Taking Grandchildren to Gettysburg
A visit to Gettysburg tugs on your heart, bewilders the mind and saddens the soul. Yet, it brings forth honor and hope and perhaps, even a sense of peace. At least it did for me.
I took my two oldest grandchildren, ages 9 and 11, the day after we visited Chocolate World in Hershey, Pennsylvania. Nine-year-old Kyra put it astutely, “Mimi, these two places are polar opposites.” Yes, they are. Hershey was delicious fun, play time and laughter. Gettysburg was a solemn history lesson.
What does the chasing of history achieve? Does it matter where events took place and whether or not we can understand them?
Our first stop was the Gettysburg Military Park Headquarters and Visitors Center where we watched a movie narrated by Morgan Freeman. The film explained the overwhelming loss of life that happened in this small town 150 years ago, some 57,225 causalities (dead, wounded, captured or missing) from both sides during the three-day campaign. The movie also described how the Union victory helped end the Civil War and bring forth the Emancipation Proclamation.
After the film, we climbed stairs to view the historic and restored Cyclorama, the largest painting in the US. French artist Paul Philippoteaux and his team painted the 377 foot long (now 359) by 42 feet high work in 1883, 30 years after the battle. The 360-degree cylindrical painting depicts Pickett’s Charge, the climactic Confederate attack on the Union forces during the Battle of Gettysburg on July 3, 1863.
This type of presentation, popular at the turn-of- the-century, was intended to immerse viewers in the scene with the addition of foreground models and life-sized replicas to enhance the illusion. The grandkids and I were fascinated by the sound and light show effects on articles, like canon, and how they created a realistic intensity to the work of art. (Tip: we visited near the end of the day and practically had the space to ourselves.)
But, it was our visit to the David Wills House the next morning that brought the story of Gettysburg together. The old brick home in the center of town was filled with wounded and dying soldiers after the battle. Leading citizens met there to make plans for proper burials. Wills, an attorney, acquired land for the National Cemetery and sent President Lincoln an invitation by telegram. This led to his coming to Gettysburg and giving the most famous speech in American history.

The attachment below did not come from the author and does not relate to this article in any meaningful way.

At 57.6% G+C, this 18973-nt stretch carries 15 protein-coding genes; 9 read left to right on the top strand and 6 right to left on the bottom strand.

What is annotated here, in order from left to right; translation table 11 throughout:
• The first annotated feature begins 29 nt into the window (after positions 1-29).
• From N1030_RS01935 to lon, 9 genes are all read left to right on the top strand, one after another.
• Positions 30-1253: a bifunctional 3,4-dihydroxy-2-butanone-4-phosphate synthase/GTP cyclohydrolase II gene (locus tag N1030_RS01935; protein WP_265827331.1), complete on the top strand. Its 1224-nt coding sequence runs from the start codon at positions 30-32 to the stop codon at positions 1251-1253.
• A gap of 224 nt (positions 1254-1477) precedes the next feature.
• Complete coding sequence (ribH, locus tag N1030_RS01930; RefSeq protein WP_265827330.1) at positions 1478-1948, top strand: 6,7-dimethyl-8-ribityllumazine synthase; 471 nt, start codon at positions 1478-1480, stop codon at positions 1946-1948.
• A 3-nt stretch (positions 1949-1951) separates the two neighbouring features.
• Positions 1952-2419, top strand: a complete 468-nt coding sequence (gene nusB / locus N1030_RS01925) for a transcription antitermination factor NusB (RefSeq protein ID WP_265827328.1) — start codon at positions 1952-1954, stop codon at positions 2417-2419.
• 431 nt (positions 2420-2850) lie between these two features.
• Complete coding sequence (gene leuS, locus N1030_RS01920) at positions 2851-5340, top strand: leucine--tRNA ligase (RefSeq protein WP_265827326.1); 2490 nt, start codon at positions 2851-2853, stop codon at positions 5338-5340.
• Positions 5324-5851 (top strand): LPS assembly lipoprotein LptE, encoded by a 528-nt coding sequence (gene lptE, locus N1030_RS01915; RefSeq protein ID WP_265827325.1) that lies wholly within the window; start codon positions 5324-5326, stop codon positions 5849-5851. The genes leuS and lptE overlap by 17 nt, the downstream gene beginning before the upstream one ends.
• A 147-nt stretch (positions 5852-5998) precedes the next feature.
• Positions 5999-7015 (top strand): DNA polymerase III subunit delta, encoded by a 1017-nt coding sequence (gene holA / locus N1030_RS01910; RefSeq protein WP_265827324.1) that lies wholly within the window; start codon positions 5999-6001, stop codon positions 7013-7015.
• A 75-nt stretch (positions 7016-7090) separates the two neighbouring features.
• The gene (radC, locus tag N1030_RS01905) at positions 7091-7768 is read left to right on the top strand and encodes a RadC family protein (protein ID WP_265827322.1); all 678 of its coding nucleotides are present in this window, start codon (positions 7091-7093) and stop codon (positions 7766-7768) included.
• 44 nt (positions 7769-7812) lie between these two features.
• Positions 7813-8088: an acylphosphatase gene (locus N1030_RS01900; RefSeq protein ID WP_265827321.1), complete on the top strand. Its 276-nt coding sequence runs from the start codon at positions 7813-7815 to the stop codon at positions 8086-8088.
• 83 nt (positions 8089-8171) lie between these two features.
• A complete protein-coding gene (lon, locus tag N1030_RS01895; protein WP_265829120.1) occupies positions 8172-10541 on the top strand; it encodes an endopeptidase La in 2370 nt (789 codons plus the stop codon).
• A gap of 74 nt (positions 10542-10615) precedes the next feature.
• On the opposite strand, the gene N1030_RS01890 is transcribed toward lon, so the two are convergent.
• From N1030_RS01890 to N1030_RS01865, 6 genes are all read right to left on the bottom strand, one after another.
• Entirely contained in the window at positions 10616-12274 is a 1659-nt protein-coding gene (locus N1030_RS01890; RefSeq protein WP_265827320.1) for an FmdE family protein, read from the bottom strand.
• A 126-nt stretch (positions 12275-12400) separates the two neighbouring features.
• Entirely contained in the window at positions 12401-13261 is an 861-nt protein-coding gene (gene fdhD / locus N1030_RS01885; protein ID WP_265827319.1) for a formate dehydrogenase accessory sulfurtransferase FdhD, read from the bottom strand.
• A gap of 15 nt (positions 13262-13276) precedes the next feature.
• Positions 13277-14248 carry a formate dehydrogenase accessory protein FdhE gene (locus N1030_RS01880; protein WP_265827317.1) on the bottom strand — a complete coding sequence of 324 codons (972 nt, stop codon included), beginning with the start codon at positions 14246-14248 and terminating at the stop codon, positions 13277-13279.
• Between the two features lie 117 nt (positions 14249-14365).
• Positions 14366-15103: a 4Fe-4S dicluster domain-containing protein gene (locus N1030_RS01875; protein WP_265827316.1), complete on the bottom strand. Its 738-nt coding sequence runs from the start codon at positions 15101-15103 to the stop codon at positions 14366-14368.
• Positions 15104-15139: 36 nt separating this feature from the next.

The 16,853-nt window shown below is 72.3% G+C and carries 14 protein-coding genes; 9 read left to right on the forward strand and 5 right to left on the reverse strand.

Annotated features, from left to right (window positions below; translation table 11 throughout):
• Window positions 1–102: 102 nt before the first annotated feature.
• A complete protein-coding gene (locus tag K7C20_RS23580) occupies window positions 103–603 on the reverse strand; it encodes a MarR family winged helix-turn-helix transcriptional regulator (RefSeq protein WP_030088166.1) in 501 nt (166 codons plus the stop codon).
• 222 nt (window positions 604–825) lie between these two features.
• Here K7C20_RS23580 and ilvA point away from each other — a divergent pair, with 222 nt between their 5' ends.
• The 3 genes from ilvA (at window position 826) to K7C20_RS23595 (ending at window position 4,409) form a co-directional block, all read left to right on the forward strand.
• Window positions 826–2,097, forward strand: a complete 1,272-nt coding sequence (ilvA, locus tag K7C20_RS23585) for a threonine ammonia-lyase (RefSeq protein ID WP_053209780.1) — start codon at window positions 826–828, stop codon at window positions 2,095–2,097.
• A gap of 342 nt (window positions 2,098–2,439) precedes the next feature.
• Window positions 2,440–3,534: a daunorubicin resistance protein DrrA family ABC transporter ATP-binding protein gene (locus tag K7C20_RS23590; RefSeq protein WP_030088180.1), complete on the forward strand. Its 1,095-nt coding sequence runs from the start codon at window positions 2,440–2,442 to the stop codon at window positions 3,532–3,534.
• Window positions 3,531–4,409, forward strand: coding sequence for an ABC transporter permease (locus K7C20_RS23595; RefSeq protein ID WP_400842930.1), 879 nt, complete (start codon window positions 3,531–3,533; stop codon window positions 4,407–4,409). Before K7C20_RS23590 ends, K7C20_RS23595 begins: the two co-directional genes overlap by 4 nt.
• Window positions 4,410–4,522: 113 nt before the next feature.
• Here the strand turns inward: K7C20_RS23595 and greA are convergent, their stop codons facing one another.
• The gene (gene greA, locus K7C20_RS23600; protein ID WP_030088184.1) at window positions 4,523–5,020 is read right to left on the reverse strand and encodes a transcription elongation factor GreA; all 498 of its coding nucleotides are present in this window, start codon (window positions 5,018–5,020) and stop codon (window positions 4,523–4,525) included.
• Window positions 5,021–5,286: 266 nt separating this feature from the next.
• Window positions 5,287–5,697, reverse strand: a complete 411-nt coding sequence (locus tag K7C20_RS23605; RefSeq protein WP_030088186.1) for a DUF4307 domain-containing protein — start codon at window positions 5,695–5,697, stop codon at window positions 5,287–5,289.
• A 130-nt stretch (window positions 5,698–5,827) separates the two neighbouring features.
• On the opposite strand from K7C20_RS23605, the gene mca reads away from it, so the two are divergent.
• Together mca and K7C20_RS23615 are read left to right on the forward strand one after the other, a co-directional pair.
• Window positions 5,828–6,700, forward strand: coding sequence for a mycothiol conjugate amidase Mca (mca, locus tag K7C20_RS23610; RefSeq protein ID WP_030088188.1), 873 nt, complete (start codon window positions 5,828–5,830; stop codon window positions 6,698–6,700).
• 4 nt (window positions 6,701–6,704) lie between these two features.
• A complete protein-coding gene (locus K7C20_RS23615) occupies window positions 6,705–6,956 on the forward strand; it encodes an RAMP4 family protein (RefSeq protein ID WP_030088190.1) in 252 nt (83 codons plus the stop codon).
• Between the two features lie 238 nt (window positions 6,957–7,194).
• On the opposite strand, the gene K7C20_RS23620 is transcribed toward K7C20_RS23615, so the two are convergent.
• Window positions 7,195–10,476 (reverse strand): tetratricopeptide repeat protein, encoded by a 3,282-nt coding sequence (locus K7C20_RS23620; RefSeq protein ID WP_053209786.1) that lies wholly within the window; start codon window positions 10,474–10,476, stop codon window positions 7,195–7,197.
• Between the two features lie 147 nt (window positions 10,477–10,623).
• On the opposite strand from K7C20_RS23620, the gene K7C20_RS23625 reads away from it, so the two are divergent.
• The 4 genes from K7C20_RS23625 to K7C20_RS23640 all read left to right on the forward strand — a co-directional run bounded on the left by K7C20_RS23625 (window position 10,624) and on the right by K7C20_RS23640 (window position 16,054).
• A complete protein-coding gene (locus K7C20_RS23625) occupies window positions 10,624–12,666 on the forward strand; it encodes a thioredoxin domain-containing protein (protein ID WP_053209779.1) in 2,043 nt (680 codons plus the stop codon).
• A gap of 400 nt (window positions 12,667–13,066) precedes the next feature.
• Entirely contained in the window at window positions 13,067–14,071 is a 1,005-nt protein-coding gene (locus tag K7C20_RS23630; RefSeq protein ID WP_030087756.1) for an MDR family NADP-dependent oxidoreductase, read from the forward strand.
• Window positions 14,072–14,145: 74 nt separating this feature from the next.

Lincoln spent the night before the dedication in the Wills House revising his intended remarks. His short speech the next day surprised many, but his words – known as the Gettysburg Address – are long remembered.
While touring the upstairs of the Wills House, including the bedroom as it was during Lincoln’s stay, we saw another film. This one clearly revealed how the freedoms won by the Emancipation Proclamation were not truly fulfilled. The production showed the rise of the Klux Klux Klan and how segregation became a way of life in the South.
The presentation also included footage of Martin Luther King giving his famous “I Have a Dream” speech, which had days before celebrated a 50th anniversary and was, therefore, familiar in my grandchildren’s minds. The movie ends with LBJ signing the Civil Rights Bill and more current American scenes.
Cleary, even now, not all men are treated equally; discrimination still occurs and struggles continue. But, I left the Wills House with a feeling of deeper compassion and hopeful expectation. I think my grandchildren did, too. They are our future and taking them to a place like this is worthwhile. History has meaning, when we try to understand, but that’s not to say fun is frivolous. On the contrary, both are necessary.
Every November 19th, Gettysburg commemorates the cemetery dedication and the delivery of the Gettysburg Address on Dedication Day. This year will mark the 150th commemoration.
Dedication Day will be held at Soldiers’ National Cemetery and will include a Wreath Laying Ceremony at 10 a.m., followed by a formal ceremony. Speaking will be Pulitzer Prize-winning author and noted American Civil War historian James McPherson. The formal ceremony will feature candidates taking the United States Oath of Citizenship and a $5,000 scholarship will be awarded to a Pennsylvania student as part of the “In Lincoln’s Footsteps” speech competition. Music will be provided by the U.S. Marine Corps Band and nationally renowned Lincoln portrayer James Getty will deliver a recitation of the Gettysburg Address.
Coinciding with Dedication Day and the 150th anniversary of the Gettysburg Address is Remembrance Day, to be held this year on Saturday, Nov. 23. Gettysburg residents and visitors annually commemorate the sacrifices made during and after the battle.
Remembrance Day will begin with a Grand Army of the Republic Memorial Service at the Woolson Monument in Zeigler’s Grove in the Gettysburg National Military Park at 11 a.m. The service will be followed by the 57th Annual Remembrance Day Parade, which will step off downtown at 1 p.m. in remembrance of the soldiers who served during the Civil War.
The 11th Annual Remembrance Illumination will take place on Nov. 23 at Soldiers’ National Cemetery from 5:30-9:30 p.m. Luminary candles will be lit on the graves of each of the Civil War soldiers to commemorate the sacrifices made at Gettysburg.
For more information on Dedication Day and Remembrance Day events, visit www.gettysburgcivilwar150.com.